Some Biogeographers, Evolutionists and Ecologists:
Chrono-Biographical Sketches

Odum, Eugene Pleasants (United States 1913-2002)

Photo courtesy of Rick O'Quinn, University of Georgia.
By all accounts Eugene Odum was the most distinguished ecologist of his time. He and his younger brother Howard T. teamed for many years to guide ecological studies in a holistic direction they called the ecosystem concept; the goals of their approach are perhaps best relayed in a paper Odum published in Science in 1969, and a later one that appeared in BioScience in 1992. Eugene Odum started out as an ornithologist trained by the prominent naturalist Charles Kendeigh at the University of Illinois; his early studies mix classical ideas on behavior, succession, and population invasion. Through Howard T. he became aware of the ecosystem approach being applied by limnologist George Evelyn Hutchinson at Yale University. Subsequently, the two expanded Hutchinson's vision to one recognizing a full-scale societal agenda: an agenda wedded to the notion of interdependence of all the actors on the stage, whether biotic or abiotic. The older Odum became the better known of the two brothers through his easier writing style, public stands on issues, and especially his book Fundamentals of Ecology, surely the most successful general ecology text ever produced.

Life Chronology

--born in Newport, New Hampshire, on 17 September 1913.
--1934: A.B. in zoology, University of North Carolina (A.M., 1936)
--1934-1936: assistant zoologist, University of North Carolina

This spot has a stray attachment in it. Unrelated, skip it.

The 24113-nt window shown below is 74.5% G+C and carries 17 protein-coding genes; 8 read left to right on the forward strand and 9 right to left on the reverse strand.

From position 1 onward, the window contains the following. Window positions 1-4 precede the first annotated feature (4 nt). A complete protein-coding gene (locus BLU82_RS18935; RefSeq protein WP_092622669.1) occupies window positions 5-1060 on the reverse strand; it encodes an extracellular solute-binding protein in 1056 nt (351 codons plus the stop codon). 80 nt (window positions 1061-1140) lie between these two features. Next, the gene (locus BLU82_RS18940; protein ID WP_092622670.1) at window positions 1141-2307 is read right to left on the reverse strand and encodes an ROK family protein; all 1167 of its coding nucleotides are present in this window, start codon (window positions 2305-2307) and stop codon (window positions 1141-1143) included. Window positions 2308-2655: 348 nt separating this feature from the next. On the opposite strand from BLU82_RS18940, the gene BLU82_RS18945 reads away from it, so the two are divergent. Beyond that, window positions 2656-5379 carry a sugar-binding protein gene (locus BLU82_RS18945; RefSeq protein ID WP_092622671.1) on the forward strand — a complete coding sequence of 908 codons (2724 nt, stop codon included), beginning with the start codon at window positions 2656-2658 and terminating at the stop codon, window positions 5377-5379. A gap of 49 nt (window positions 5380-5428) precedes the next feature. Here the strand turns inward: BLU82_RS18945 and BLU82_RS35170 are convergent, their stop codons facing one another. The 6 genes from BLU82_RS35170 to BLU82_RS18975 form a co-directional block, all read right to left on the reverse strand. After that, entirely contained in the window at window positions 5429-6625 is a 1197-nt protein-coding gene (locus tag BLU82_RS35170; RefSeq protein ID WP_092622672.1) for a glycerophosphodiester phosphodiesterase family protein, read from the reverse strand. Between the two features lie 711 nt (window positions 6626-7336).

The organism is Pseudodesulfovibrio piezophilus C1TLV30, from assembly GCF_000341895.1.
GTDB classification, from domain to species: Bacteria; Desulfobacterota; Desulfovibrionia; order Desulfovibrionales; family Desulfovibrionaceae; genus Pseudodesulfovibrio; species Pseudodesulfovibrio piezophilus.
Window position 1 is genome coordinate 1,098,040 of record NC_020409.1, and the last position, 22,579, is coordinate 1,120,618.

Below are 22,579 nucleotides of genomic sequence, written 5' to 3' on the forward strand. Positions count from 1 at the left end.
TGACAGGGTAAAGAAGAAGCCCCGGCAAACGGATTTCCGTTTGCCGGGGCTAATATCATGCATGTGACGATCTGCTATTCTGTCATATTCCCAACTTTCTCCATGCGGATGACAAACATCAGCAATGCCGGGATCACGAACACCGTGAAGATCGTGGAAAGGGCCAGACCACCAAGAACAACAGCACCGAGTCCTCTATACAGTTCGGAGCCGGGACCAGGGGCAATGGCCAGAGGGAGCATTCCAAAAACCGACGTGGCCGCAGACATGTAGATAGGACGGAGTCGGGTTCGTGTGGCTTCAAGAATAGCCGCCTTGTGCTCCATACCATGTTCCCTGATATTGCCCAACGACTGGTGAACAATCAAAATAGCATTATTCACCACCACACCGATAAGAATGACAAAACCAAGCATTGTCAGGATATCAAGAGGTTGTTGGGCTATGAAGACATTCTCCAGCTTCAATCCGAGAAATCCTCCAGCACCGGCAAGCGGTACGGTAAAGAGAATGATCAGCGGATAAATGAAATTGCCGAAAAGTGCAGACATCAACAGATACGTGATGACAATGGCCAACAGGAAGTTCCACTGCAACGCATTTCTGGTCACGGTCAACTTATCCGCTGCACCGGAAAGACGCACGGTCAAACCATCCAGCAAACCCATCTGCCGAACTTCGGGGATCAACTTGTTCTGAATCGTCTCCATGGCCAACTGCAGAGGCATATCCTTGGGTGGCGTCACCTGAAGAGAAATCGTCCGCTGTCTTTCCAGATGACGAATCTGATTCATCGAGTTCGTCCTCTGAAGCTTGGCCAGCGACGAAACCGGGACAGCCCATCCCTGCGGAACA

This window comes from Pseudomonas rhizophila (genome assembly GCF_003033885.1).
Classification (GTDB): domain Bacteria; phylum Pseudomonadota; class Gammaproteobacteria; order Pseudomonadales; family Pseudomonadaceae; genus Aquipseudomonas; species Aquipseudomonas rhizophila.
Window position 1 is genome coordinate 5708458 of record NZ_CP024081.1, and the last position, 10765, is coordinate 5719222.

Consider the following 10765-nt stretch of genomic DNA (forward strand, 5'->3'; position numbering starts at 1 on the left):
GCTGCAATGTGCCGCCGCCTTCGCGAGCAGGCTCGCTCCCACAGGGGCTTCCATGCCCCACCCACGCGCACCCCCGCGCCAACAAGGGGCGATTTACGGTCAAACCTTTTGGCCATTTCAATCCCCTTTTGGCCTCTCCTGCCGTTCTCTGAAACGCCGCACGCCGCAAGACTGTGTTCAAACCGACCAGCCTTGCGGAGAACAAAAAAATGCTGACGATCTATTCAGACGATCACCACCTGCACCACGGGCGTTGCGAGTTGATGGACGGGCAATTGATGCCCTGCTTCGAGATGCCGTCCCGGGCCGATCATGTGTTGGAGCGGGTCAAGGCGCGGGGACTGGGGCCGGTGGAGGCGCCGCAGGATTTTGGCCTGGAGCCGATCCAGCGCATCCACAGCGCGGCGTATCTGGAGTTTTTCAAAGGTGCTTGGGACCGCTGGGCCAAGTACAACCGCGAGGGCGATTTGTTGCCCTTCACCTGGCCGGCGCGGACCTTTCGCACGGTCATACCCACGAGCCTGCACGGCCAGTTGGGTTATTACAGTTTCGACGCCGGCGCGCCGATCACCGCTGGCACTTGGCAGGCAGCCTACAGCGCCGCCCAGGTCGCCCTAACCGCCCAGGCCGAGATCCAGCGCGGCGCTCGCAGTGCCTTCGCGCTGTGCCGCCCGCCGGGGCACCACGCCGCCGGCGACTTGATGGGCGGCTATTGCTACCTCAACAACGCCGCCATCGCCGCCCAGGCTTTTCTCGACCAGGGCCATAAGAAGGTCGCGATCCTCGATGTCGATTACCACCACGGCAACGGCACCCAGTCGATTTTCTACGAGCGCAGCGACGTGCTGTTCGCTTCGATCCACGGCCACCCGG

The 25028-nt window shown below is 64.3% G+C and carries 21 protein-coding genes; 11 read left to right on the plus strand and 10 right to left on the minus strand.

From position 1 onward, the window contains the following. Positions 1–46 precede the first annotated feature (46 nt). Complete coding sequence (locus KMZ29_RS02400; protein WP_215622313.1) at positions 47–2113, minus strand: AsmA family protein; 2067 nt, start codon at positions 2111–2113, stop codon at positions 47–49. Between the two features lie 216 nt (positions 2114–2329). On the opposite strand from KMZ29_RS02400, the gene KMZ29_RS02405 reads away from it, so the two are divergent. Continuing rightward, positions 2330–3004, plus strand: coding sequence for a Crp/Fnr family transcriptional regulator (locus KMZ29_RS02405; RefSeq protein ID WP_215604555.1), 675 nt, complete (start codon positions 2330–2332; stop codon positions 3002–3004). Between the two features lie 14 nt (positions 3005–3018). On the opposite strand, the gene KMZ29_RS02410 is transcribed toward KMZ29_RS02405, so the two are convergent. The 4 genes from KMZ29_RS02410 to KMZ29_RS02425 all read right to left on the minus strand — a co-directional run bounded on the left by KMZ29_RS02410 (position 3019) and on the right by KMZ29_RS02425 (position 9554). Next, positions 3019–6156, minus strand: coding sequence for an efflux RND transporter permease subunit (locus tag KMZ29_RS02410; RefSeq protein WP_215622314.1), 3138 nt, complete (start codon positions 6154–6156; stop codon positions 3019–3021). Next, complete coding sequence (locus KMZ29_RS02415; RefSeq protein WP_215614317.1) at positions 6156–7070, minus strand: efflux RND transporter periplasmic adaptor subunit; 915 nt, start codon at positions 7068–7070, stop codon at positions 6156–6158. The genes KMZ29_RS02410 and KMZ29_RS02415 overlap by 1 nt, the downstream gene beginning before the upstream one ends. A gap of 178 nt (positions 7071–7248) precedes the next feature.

--1936-1937: instructor, Western Reserve University
--1939: Ph.D. in zoology, University of Illinois (student of S. C. Kendeigh)
--1939-1940, 1941: resident naturalist at the Edmund Niles Huyck Preserve, Rensselaerville, New York
--1940-1957: member of the zoology faculty, University of Georgia
--1950: publishes "Bird Populations of the Highlands (North Carolina) Plateau in Relation to Plant Succession and Avian Invasion" in Ecology
--1951: uses grant money to initiate program evolving into the Savannah River Ecology Laboratory
--1953: publishes the first edition of his Fundamentals of Ecology; founds the Marine Institute, Sapelo Island, Georgia
--1954: studies the effects of nuclear fallout at Eniwetok Atoll
--1956: receives the Mercer Award from the Ecological Society of America
--1957-1984: alumni foundation distinguished professor of zoology, University of Georgia
--1964-1965: president, Ecological Society of America
--1960-1984: first director of the Institute of Radiation Ecology (later known as the Institute of Ecology), University of Georgia
--1969: publishes "The Strategy of Ecosystem Development" in Science
--1970: made a member of the National Academy of Sciences
--1974: receives the Ecological Society of America's Eminent Ecologist award
--1977: receives the Tyler Ecology Award from President Carter
--1976-1984: Fuller E. Callaway professor of ecology, University of Georgia
--1984: retires from the University of Georgia; made professor emeritus
--1985: publishes "Trends Expected in Stressed Ecosystems" in BioScience
--1987: receives the Crafoord prize from the Royal Swedish Academy of Science
--1989: publishes his Ecology and Our Endangered Life Support Systems
--1991: receives the Theodore Roosevelt Distinguished Service Award and gold medal
--1992: publishes "Great Ideas in Ecology for the 1990s" in BioScience
--dies at Athens, Georgia, on 10 August 2002.

For Additional Information, See:

--The New Georgia Encyclopedia. [website]
--Notable Twentieth-Century Scientists, Vol. 3 (1995).
--Biographical Memoirs, National Academy of Sciences (U.S.A.), Vol. 84 (2003).
--Environment and History, Vol. 3 (1997): 209-238.
--Eugene Odum: Ecosystem Ecologist & Environmentalist (2002).
--The Auk, Vol. 120(2) (2003): 536-538.
--SWS Bulletin, Vol. 19(4) (2002): 27-28.

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Copyright 2005 by Charles H. Smith. All rights reserved.

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